Underestimate the cost and complexity and business opportunity of DRM at your peril, warns Steve Oetegenn, president, Verimatrix
DRM has emerged as a critical component of online video services, not just for protecting premium content, but also underlining various business models and unlocking the potential of monetization.
Unfortunately, it is also one aspect of online services that can increase complexity and potentially increases costs. A study by Frost & Sullivan found that most operators were significantly underestimating these complexities and costs with the risk of missing out on potential revenue streams.
To help service providers better understand these challenges, this study identified the five key factors that contribute to the total cost of ownership of a complete multi-DRM ecosystem.
The fallacy that DRM is free. This false notion is based on the license for the core software that manages license formatting and key exchange, which is sometimes inexpensive or even bundled for free.
But in these cases, the client still has to manage the full range of authentication, entitlement checks, permissions enforcement, device integrity verification and other functions.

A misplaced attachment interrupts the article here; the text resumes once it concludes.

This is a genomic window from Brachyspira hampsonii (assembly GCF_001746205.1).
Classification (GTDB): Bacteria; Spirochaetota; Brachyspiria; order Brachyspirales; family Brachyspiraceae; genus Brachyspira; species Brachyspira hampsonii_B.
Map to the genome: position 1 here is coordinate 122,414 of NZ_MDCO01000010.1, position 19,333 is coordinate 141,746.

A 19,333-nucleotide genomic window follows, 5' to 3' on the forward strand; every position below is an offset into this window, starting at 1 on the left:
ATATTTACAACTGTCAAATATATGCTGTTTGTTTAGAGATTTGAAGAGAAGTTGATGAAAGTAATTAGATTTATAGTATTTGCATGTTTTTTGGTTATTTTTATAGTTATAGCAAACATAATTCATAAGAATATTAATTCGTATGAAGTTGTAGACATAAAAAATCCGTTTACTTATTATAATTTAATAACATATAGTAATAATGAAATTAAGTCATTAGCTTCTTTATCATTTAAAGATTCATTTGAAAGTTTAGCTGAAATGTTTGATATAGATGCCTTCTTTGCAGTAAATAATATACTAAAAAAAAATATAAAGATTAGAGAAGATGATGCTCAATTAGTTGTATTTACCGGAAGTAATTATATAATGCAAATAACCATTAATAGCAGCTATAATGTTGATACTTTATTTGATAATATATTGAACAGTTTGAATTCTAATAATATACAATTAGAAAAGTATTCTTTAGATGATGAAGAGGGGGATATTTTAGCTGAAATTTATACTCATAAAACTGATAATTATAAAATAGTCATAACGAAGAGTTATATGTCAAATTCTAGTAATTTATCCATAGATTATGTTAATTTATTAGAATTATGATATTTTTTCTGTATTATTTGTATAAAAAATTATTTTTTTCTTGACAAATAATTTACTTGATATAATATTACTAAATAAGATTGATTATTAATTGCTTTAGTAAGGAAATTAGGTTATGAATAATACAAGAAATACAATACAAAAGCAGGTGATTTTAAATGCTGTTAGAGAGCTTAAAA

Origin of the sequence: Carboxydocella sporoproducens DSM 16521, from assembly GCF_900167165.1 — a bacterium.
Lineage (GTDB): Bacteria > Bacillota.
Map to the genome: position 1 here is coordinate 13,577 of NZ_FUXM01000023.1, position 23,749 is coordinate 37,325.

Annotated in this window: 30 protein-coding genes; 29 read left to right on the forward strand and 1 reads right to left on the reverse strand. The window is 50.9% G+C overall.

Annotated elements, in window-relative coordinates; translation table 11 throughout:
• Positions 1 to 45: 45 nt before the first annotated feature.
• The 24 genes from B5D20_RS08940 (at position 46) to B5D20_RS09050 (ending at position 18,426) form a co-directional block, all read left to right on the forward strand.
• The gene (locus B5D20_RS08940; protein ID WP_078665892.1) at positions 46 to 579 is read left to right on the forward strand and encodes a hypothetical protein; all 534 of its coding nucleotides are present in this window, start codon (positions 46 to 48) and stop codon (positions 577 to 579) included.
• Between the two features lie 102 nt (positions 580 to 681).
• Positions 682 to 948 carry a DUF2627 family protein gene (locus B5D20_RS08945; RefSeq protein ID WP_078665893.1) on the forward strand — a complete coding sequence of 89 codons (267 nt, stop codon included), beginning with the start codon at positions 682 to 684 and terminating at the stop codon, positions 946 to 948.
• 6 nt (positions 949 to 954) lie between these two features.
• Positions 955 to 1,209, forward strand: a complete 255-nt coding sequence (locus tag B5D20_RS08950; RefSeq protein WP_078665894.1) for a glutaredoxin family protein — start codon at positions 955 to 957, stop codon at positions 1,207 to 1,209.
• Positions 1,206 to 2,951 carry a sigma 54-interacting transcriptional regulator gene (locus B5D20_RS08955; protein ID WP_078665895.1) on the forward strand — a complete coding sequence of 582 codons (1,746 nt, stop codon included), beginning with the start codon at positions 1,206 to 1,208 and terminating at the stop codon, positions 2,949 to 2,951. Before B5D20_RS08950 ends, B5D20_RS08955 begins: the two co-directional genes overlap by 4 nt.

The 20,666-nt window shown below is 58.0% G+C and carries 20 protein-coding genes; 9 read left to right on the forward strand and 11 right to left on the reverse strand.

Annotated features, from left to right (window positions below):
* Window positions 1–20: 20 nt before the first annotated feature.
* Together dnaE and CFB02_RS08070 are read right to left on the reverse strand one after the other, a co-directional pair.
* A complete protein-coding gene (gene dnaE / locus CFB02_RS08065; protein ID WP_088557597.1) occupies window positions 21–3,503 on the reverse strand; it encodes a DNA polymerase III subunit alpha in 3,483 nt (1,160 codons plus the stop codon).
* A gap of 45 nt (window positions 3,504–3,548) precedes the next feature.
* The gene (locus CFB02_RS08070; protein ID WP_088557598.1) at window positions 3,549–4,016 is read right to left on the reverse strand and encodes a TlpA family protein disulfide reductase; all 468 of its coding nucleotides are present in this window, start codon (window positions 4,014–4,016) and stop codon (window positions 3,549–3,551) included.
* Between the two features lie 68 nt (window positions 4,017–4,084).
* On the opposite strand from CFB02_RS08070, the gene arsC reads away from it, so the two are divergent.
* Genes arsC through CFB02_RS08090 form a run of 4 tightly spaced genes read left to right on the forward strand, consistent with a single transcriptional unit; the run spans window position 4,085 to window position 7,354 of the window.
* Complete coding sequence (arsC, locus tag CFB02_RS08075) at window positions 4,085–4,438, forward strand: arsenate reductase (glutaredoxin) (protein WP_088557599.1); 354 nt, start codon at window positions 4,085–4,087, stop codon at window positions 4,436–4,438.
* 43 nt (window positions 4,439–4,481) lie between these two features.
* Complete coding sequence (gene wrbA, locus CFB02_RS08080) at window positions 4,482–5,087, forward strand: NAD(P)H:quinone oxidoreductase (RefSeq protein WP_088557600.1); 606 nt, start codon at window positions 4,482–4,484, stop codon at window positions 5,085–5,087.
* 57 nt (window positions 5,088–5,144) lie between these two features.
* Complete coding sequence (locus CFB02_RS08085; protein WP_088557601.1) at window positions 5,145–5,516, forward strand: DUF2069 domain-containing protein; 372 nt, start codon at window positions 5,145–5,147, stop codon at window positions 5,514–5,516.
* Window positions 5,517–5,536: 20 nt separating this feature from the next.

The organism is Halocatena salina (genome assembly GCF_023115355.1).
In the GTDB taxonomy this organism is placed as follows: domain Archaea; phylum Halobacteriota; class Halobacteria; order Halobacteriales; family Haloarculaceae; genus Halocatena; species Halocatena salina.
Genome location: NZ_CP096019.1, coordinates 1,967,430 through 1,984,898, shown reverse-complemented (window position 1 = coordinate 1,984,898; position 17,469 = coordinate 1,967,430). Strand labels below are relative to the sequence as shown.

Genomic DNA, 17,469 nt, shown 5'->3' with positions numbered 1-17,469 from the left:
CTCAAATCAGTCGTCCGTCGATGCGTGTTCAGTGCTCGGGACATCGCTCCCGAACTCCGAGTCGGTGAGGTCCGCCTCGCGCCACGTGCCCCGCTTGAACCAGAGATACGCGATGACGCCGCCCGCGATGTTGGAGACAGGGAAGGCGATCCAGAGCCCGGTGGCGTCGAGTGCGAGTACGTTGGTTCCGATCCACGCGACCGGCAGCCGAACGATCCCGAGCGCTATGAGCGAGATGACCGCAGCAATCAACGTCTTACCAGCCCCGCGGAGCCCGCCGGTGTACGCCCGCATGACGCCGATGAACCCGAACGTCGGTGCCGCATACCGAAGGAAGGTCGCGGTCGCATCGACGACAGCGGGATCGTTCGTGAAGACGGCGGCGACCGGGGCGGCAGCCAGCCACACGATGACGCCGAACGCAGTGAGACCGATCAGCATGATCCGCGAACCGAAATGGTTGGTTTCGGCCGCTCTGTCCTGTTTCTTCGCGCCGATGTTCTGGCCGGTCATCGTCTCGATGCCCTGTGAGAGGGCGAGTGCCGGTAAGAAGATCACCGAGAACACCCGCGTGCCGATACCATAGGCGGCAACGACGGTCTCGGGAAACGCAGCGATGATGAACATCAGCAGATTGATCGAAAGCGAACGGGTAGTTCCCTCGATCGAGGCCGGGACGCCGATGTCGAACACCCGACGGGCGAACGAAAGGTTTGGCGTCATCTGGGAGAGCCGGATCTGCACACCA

Therefore, the cost of developing and maintaining a portfolio of secure clients must be taken into account.
Continuous fragmentation. Without a doubt, there is increasing fragmentation in devices and platforms.
Yet, it is essential that service providers deliver a high-quality experience across all these devices. When billions of people use various devices to stream many types of media, the optimum protection strategy needs to be applied to each device, also known as DRM core logic.
Different DRM core logic must be supported if the target device platform offers no download option, adding to the overall complexity of management.
Consistent viewer experience. There is a need for a consistent approach to security across this fragmented multi-DRM world.
Each DRM utilises a different rights language, which means expertise is necessary to ensure that a given set of rights is executed in the same way across all the DRMs.
This is necessary to ensure that the end-user experience on all corresponding devices and browsers is consistent.
DRM is a program, not a project. A DRM system is not a one-off project, but rather an ongoing program that must keep abreast of emerging platforms and the ever-evolving threat landscape.
Indeed, breach management and renewability is the most crucial aspect of the entire DRM implementation.
The cost of ongoing DRM management and improvement is arguably the most important aspect of TCO estimation and yet one which is most often overlooked.
Show me the money. Frost & Sullivan sees DRM not simply as an anti-piracy solution, but as a business-enabling monetisation technology.
This monetisation layer needs to be capable of scaling and adapting with the same ease as the OTT ecosystem; just as quickly and cost effectively.